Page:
Reading Like It's Important

Reading a book closely with a magnifying glass

Here’s seven tips on getting more out of your reading time by, oh good grief, I can’t believe I’m linking to this, Rick Warren, author of the The Purpose-Driven Life. I have no one to blame but myself. Anyway, it’s valuable advice for anyone reading something they consider important. Good advice for someone who, like me, tries to read even fiction of life and death importance.

Analyze Your Reading Habits

I sort of do this on the fly, making stacks of books to read and then ignoring them, worrying that I read like an old man, obsessing over the fiction to non-fiction ratio in my recently read pile. Warren wants you to be intentional about your reading. I do too. I like to pretend I’m a little crazy about it but it’s all very healthy.

Schedule Time For Reading

Warren points out that setting aside 15 minutes a day for reading knocks 24 books a year off your reading list. That’s 15 minutes a day. Don’t have 15 minutes? You could do what my father does and read during TV commercials.

Balance Your Reading

Warren’s idea of balance means branching out. Read something you’re not used to reading or would normally never read in a million years (The Purpose-Driven Life?). I recently started doing this myself whenever I find myself in waiting rooms. Instead of reading backwards through Maclean’s and Time I’ll read sports, business, and even equestrian magazines. At the very least it’ll make you less boring.

Don’t Just Read A Book Respond To It

Underline a sentence in the book you’re reading currently. Just try it. You can even use a pencil if you want. Or if you’re a little shy maybe just dog ear a page with a moving passage. C’mon, you can do it. Our sons and daughters will thank you. And, guess what, you’ll be making a connection with that book, the author and yourself. That doesn’t sound so bad does it?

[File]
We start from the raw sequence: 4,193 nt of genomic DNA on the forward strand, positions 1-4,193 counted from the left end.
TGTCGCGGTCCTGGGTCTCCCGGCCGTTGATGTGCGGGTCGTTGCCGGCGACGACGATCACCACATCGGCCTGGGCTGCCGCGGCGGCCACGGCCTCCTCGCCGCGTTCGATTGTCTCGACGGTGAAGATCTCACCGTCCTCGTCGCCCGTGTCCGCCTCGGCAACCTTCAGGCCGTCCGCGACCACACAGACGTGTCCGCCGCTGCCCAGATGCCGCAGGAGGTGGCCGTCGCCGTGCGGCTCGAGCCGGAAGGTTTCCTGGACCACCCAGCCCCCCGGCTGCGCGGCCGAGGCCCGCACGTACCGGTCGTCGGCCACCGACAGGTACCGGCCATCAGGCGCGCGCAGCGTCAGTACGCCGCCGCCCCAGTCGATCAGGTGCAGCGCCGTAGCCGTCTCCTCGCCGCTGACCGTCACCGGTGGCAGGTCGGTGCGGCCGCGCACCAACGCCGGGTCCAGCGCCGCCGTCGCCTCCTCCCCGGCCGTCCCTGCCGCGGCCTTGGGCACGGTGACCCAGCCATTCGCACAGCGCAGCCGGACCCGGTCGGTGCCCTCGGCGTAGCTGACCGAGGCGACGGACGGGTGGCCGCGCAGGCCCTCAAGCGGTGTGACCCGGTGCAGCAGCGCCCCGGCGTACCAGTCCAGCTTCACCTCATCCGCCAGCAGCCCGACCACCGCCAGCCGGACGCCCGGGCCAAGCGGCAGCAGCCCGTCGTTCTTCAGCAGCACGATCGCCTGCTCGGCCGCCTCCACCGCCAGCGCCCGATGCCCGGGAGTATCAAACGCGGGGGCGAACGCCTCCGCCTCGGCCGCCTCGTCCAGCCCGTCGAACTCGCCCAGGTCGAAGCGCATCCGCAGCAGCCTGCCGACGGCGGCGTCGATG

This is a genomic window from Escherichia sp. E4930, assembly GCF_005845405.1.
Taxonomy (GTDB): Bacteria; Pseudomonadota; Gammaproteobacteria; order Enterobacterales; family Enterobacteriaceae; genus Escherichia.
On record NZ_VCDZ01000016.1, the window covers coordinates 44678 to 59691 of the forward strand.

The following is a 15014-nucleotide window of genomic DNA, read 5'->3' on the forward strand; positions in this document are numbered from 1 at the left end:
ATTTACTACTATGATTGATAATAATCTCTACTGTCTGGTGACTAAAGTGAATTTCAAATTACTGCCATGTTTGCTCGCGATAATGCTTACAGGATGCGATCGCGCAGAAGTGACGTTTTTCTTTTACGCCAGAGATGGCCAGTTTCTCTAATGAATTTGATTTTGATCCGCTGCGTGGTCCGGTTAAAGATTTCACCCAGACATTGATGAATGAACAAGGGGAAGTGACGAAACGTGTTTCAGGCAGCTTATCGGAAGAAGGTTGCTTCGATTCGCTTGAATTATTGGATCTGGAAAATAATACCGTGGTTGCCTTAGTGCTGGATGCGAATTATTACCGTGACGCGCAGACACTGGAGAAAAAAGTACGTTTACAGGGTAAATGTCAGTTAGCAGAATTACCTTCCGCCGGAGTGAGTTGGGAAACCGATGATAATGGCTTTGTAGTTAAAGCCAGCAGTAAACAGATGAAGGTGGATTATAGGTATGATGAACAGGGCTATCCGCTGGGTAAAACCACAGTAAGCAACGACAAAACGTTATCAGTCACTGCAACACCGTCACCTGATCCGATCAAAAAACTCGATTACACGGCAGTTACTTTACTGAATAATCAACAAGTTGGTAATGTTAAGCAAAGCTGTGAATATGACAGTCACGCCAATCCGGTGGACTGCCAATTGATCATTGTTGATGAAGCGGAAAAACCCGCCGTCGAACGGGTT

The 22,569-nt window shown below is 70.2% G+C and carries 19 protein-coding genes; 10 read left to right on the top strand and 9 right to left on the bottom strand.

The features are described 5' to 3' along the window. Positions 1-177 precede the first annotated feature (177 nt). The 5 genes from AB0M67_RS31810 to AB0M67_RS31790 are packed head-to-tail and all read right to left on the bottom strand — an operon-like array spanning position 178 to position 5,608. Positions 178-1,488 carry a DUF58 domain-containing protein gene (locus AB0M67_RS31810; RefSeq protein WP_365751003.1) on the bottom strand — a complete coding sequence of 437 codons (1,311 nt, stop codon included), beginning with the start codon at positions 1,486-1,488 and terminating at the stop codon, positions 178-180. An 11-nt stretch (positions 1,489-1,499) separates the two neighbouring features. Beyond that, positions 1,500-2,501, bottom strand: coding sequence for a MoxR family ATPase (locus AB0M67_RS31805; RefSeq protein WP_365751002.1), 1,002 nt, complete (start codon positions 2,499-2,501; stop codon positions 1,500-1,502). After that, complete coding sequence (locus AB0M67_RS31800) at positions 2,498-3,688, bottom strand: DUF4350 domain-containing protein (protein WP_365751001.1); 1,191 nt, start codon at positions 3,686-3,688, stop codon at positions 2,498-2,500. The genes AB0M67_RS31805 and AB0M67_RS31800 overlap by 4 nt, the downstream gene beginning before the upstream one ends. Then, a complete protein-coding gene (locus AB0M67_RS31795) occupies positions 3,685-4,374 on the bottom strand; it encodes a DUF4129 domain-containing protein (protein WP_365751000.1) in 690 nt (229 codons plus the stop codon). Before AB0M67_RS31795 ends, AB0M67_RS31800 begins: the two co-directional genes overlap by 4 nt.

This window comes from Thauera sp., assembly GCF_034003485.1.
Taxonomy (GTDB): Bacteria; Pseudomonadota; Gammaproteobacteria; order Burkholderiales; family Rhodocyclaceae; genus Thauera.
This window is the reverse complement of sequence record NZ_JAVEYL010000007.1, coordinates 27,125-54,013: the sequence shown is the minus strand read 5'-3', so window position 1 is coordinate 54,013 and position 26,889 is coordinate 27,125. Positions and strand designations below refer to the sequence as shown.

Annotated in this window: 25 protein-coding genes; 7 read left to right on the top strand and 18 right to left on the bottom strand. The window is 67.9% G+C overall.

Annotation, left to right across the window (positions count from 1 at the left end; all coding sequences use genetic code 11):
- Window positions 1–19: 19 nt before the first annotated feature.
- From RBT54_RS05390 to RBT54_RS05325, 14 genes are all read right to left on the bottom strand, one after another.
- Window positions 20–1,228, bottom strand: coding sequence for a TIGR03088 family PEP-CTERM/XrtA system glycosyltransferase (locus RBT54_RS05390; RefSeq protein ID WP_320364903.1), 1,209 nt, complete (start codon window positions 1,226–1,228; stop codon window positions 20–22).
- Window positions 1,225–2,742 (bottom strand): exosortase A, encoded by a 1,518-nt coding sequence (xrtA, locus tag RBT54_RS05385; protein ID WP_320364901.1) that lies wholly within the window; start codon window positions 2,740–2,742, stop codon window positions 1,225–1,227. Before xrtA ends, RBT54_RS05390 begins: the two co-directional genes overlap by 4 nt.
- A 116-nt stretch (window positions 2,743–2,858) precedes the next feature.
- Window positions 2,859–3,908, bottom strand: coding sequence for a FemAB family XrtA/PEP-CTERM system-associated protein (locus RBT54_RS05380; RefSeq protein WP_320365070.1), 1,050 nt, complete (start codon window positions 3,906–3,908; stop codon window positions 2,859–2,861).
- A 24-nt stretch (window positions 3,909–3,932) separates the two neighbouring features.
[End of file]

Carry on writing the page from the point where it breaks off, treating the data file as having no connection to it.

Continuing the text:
Know What Not To Read

Warren points out that, “many Christian books are not worth reading.” The same goes for any genre of book. Do yourself a favor, read only the good stuff. Shoot for noble, not vulgar.

Make A Monthly Trip To The Library

Or, if you’re like me – I hate the Library – the used bookstore.

Build Your Own Library

Now we’re talking. This is something I’ve been doing for years. Look up at the preceding advice. Take it to heart when you’re out there buying your books and you’ll have a nice little wall of paper friends in your house one day.

6 responses to “Reading Like It's Important”

  1. Kelli Stewart Avatar
    Kelli Stewart

    I read our son your blog today.
    “Paper friends?” he asked.
    “A book is a paper friend.” I explained.
    “Who is your favourite paper friend?”
    “My favourite paper friend is Mowgli! and all the stories.”

  2. Kelli – my wife by the way, everyone, – it’s fun having the best son in the world isn’t it?

  3. By simply browsing the backlist of NYRB classics allows me to meet a lot of books way out of my range — that’s my excuse for skipping Mr. Warren’s no doubt very informative book.

    Also I like to shoot for the occasional vulgarity.

  4. Good advice. I have much more time than 15 minutes to read, fortunately, but that is partly because like you I drag along a book wherever I go. If I have to wait, no problem – it is an opportunity to read. With audio books my commute and dog walking chores also are put to good use. Libraries are essential though – I couldn’t stand the thought of only reading books I could afford. And besides, I don’t want to own them – I would have to buy a bigger house just for the books and my wife and I are quite comfy in a little home (over run with books even as it is).

    But, more importantly, why do you read magazines backwards? About 43 years ago I was reading a magazine backwards (as always) and came across a full page ad asking in big block letters, “Are you reading this magazine from the back to the front? And if so, are you left handed?” Indeed, I am. I have been wondering about that ever since.

    So why do you read them backwards?

  5. I hate the library and there’s no used bookstore’s nearby… which is why my main options are new books with the occassional used one from eBay. Though never the library!

    Must balance my reading… I only read fiction! 😀

  6. Imani, it’s okay to shoot for vulgarity once in a while – i do too – as long as we don’t shoot at nobility.

    Clemens, my brain thinks I’m left-handed, I’m artistic and whatnot, but the body doesn’t agree, I’m right-handed and rigidly logical. Anyway, why do I read magazines backwards? Two reasons. Firstly, my grandmother did and I thought it was neat. Secondly, that way the funny stuff comes first.

    Ashish, welcome to Upper Fort Stewart my fellow traveller in désespoir de bibliothèque. I used to read only fiction myself, preferring honest liars I said. Things changed in my early twenties and I haven’t looked back.

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